It's real estate week on Glee. Sue's used her evil wiles to get the Glee Club evicted from the auditorium for the week, so Will has to find them a new home. That home turns out to be the cabaret roller-skating rink run by our little orange friend April (who never made it to Branson, but who did make it into the arms of a wealthy older lover). But they don't actually ever rehearse there -- it's all an excuse to get Will and April together. See, he's decided he needs to sublet his fabulous apartment and move to a smaller place, and April just happens to be looking for a place to rent. So she spends the night at his place to try it on for size, and they end up spending a non-sexual (but decidedly musical) night in bed together. But she doesn't end up subletting his place, because her lover kicks the bucket and his wife buys April's silence with a hefty payment, enabling her to leave town and pursue her Broadway dreams.
Meanwhile, Kurt has decided to redecorate -- his bedroom, his father, Finn's mother and Finn's house. That's all because he fixed his dad up with Finn's mom in an attempt to build a new family -- one that he wants to share with the object of his unrequited crush. But then his plotting bites him on the ass when he discovers that he's insanely jealous when his father starts to bond with Finn. Finn, for his part, is completely opposed to his mom moving on with her life, but he comes around in the end when he realizes how much his mom and Kurt's dad mean to each other.
And in other real estate news, Sue tells Mercedes that she's got a little too much real estate. In her booty, that is -- Sue wants Mercedes to lose ten pounds before a reporter arrives to do a cover piece on Sue, or she'll kick her off the Cheerios. Egged on by Kurt, Mercedes starves herself until she faints and finds herself in the nurse's office, where Quinn is extremely nice to her and tells her how beautiful she is. Mercedes gets the message, because at the pep rally (attended by the reporter), she ditches the planned program and leads the school in a lovely rendition of Christina Aguilera's "Beautiful." Sue is mortified, but it turns out the song convinced the reporter that Sue wasn't actually a horrible harpy. Even when she loses, she wins.
Previously, on Glee, Demian linked to the entire internet. Way to make me look like a slacker, pal. Also, before we begin, a quick note: it seems clear from the reaction on the forums and from my casual perusal of the tubes that this may be the most polarizing episode of Glee yet. Some of you hated the cheesy sentimentality, some of you loved it. Some of you thrilled to the Bacharach-heavy musical selections, while the same songs left some of you yawning (or running for Google, because you thought Bacharach was a kind of crystal, or a card game James Bond played). Some of you are infuriated that Rachel didn't get a single solo and barely had a line, and some of you seem almost insanely pleased by that. As for me, the music wasn't entirely my cup of tea, although it was exquisitely performed (for the most part). And after last week's Madge-stravaganza, it was inevitable that there would have to be an episode that gave Lea Michelle a break and featured no real choreography, so the Rachel-lite, low-key nature of the performances was understandable. And, finally, I have at various times in my life been in almost the exact same emotional space as Kurt, Finn, and Finn's mother. (My denim vest addiction was legendary.) So the episode left me quite emotionally drained. (Also, two of the plot line are pretty much completely recycled from Ryan Murphy's last major-network teen show, Popular, which definitely dropped the grade a bit.)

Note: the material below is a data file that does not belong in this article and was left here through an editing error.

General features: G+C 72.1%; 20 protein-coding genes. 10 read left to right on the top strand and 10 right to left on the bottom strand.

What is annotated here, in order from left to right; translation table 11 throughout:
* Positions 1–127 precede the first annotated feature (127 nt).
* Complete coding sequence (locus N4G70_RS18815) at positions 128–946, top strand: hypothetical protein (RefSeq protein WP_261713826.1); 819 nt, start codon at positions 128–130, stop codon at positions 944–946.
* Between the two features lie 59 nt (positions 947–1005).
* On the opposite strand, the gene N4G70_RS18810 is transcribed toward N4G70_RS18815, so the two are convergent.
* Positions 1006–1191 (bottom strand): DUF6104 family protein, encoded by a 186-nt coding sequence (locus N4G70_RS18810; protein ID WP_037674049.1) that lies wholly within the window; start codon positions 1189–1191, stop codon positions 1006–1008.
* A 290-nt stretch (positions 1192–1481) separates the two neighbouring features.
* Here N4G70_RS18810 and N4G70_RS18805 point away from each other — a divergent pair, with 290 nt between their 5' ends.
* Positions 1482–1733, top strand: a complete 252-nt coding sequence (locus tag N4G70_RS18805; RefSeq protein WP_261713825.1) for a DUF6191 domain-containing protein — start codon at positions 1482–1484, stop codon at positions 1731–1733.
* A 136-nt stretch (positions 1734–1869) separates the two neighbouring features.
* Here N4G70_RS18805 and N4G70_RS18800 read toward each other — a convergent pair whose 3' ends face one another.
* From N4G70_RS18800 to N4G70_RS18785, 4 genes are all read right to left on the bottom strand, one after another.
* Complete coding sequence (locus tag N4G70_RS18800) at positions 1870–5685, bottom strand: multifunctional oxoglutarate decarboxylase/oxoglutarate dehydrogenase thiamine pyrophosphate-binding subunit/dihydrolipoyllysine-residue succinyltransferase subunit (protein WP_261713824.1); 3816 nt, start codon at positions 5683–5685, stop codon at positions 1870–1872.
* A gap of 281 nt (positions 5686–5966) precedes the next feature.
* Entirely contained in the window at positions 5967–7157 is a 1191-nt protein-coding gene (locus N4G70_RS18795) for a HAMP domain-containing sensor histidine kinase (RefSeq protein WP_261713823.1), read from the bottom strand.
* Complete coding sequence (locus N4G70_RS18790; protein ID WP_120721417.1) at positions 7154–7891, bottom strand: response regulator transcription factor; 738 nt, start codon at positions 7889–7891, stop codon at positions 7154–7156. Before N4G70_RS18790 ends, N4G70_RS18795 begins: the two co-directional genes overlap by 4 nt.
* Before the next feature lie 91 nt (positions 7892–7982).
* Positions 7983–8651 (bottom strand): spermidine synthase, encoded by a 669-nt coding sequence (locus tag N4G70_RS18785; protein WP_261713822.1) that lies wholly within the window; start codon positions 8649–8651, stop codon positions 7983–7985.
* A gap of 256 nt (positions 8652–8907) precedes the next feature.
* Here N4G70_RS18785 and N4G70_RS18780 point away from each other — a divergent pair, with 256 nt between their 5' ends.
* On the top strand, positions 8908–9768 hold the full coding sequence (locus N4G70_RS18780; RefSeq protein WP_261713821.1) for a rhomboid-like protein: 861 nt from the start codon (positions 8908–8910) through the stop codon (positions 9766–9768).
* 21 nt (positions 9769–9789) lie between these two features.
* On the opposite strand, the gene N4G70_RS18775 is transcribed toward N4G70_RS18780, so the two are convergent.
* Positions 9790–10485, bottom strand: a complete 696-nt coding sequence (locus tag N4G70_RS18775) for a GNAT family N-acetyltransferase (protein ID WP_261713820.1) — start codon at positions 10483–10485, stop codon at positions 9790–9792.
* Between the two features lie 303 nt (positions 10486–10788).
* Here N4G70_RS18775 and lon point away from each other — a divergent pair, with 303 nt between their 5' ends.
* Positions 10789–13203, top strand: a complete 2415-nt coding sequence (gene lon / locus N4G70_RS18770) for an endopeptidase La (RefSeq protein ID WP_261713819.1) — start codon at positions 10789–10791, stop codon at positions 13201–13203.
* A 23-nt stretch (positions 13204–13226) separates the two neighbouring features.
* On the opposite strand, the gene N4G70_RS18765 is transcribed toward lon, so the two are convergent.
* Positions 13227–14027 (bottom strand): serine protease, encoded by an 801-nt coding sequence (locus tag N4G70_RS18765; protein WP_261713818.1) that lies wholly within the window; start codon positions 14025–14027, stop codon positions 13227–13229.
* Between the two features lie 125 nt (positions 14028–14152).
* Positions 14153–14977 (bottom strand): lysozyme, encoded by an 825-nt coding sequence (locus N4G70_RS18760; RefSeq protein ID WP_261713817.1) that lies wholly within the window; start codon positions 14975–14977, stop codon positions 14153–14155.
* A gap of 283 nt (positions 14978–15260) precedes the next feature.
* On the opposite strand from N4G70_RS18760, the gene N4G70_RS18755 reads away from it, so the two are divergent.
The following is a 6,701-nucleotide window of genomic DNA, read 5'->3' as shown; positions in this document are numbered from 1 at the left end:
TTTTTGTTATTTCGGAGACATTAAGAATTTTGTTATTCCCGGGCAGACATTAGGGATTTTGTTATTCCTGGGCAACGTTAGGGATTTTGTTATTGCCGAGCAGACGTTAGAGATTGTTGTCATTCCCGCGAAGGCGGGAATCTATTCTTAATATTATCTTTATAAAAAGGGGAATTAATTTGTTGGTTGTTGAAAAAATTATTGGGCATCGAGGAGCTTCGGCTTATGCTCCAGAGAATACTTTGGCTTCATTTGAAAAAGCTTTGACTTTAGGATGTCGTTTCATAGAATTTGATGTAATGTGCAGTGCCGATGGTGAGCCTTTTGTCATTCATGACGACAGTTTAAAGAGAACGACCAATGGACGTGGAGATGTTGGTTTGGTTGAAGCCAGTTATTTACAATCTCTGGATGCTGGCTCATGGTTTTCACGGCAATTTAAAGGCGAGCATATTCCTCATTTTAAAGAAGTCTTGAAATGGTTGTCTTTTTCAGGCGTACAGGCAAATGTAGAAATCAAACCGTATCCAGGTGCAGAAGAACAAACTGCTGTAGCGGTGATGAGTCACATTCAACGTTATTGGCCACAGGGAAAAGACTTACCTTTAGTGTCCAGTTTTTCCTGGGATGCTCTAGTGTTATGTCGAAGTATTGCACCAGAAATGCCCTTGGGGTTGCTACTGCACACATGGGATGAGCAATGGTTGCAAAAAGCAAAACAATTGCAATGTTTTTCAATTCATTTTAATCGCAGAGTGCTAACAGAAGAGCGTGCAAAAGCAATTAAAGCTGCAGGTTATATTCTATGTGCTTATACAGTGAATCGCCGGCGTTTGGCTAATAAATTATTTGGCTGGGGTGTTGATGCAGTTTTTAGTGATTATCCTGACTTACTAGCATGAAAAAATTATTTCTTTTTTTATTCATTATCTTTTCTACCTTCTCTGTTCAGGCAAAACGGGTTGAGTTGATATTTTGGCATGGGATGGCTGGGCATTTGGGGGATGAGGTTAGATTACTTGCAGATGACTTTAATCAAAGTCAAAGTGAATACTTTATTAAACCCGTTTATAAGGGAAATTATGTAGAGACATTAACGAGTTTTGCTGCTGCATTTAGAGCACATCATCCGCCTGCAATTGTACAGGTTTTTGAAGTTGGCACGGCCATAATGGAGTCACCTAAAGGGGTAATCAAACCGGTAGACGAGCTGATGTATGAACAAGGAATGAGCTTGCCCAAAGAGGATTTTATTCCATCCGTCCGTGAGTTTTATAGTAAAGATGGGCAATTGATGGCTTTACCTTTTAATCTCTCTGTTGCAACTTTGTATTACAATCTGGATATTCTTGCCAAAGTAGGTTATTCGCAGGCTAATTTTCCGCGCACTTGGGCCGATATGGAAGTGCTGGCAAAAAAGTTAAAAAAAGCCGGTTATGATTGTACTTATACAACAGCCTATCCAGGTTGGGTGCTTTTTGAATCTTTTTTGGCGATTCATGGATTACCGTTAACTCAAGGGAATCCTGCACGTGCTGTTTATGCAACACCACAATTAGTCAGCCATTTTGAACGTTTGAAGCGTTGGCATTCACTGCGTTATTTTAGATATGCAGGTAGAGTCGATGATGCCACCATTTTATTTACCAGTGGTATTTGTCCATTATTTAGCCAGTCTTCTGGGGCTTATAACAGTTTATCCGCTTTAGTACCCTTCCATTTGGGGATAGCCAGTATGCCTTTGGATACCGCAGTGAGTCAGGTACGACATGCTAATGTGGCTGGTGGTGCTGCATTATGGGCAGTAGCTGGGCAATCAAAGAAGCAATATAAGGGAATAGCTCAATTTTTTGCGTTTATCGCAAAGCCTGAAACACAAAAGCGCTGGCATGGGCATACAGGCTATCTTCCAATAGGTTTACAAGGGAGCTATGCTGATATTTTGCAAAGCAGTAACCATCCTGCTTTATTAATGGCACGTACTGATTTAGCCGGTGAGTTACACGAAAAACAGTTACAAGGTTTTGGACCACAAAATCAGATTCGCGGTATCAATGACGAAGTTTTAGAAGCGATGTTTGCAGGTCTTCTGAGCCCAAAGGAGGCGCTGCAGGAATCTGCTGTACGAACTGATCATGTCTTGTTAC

Sue's office. Kurt and Mercedes, in their Cheerios duds, are sitting across from Sue. Sue is dressing down Mercedes for the way she's been dressing. At first, Sue thought the fact that Mercedes was constantly wearing a Cheerios tracksuit was "a subtle homage to yours truly. But now I fear it's some sort of ironic comment." Mercedes is uncomfortable wearing those shorty-short cheerleading skirts (because, she claims, she's "afraid of showing too much skin and starting a sex riot"). But Sue doesn't care about Mercedes' feelings (or about the adorable simultaneous finger-wiggling, hair-smoothing gesture Kurt and Mercedes just used in place of a high five). "Splits magazine, after much campaigning by one Sue Sylvester, has named me cheerleading coach of the last 2,000 years." The last 2,000 years? Come on, Sue, you're good, but you don't hold a candle to Priscilla the Hun. It is widely acknowledge that the Huns would never have made it across the Danube in 440 A.D. without the inspiration of her genius performance set to "Vinciamus," by the kithera and cornu group, Regina. And her human pyramids contained up to 1,000 people. Of course, most of those were headless corpses. But still. In any case, Sue is expecting reporter Tracy Pendergrass to come to the school in seven days to write her profile, and if Mercedes doesn't lose ten pounds and start wearing a skirt, she'll be off the Cheerios. Kurt protests, but Sue tells her that he could stand to lose a few pounds himself, pointing out that he has "hips like a pear." Sue dismisses them: "Now, if you'll excuse me, I have to put in a call to the Ohio Secretary of State notifying them I will no longer be carrying photo ID. You know why? People should know who I am." Title card.